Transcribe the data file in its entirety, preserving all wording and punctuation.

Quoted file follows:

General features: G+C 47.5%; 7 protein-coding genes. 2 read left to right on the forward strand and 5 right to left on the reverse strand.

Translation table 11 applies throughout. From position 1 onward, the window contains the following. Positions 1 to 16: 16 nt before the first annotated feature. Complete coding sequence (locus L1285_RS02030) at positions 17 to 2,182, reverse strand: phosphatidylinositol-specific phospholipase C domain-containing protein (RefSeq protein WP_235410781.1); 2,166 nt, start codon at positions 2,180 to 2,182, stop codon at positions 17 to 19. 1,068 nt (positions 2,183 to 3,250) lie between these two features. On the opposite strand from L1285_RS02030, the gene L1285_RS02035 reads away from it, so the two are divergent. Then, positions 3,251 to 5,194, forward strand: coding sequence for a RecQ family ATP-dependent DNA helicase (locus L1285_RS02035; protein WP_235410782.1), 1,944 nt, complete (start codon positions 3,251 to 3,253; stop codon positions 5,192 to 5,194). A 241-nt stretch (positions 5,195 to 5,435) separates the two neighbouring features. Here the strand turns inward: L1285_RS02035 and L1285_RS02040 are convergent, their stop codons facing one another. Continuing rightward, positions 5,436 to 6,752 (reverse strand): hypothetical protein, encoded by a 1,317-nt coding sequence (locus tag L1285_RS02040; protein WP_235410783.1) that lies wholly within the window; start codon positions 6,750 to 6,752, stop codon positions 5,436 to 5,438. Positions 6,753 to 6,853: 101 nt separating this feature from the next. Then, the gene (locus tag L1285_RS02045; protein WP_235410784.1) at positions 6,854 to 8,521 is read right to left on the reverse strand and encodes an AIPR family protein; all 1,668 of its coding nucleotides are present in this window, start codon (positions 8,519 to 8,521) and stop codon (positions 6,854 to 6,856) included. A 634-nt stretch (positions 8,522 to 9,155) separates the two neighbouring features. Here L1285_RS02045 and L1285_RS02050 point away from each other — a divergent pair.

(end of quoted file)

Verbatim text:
General features: G+C 47.5%; 7 protein-coding genes. 2 read left to right on the forward strand and 5 right to left on the reverse strand.

Translation table 11 applies throughout. From position 1 onward, the window contains the following. Positions 1 to 16: 16 nt before the first annotated feature. Complete coding sequence (locus L1285_RS02030) at positions 17 to 2,182, reverse strand: phosphatidylinositol-specific phospholipase C domain-containing protein (RefSeq protein WP_235410781.1); 2,166 nt, start codon at positions 2,180 to 2,182, stop codon at positions 17 to 19. 1,068 nt (positions 2,183 to 3,250) lie between these two features. On the opposite strand from L1285_RS02030, the gene L1285_RS02035 reads away from it, so the two are divergent. Then, positions 3,251 to 5,194, forward strand: coding sequence for a RecQ family ATP-dependent DNA helicase (locus L1285_RS02035; protein WP_235410782.1), 1,944 nt, complete (start codon positions 3,251 to 3,253; stop codon positions 5,192 to 5,194). A 241-nt stretch (positions 5,195 to 5,435) separates the two neighbouring features. Here the strand turns inward: L1285_RS02035 and L1285_RS02040 are convergent, their stop codons facing one another. Continuing rightward, positions 5,436 to 6,752 (reverse strand): hypothetical protein, encoded by a 1,317-nt coding sequence (locus tag L1285_RS02040; protein WP_235410783.1) that lies wholly within the window; start codon positions 6,750 to 6,752, stop codon positions 5,436 to 5,438. Positions 6,753 to 6,853: 101 nt separating this feature from the next. Then, the gene (locus tag L1285_RS02045; protein WP_235410784.1) at positions 6,854 to 8,521 is read right to left on the reverse strand and encodes an AIPR family protein; all 1,668 of its coding nucleotides are present in this window, start codon (positions 8,519 to 8,521) and stop codon (positions 6,854 to 6,856) included. A 634-nt stretch (positions 8,522 to 9,155) separates the two neighbouring features. Here L1285_RS02045 and L1285_RS02050 point away from each other — a divergent pair.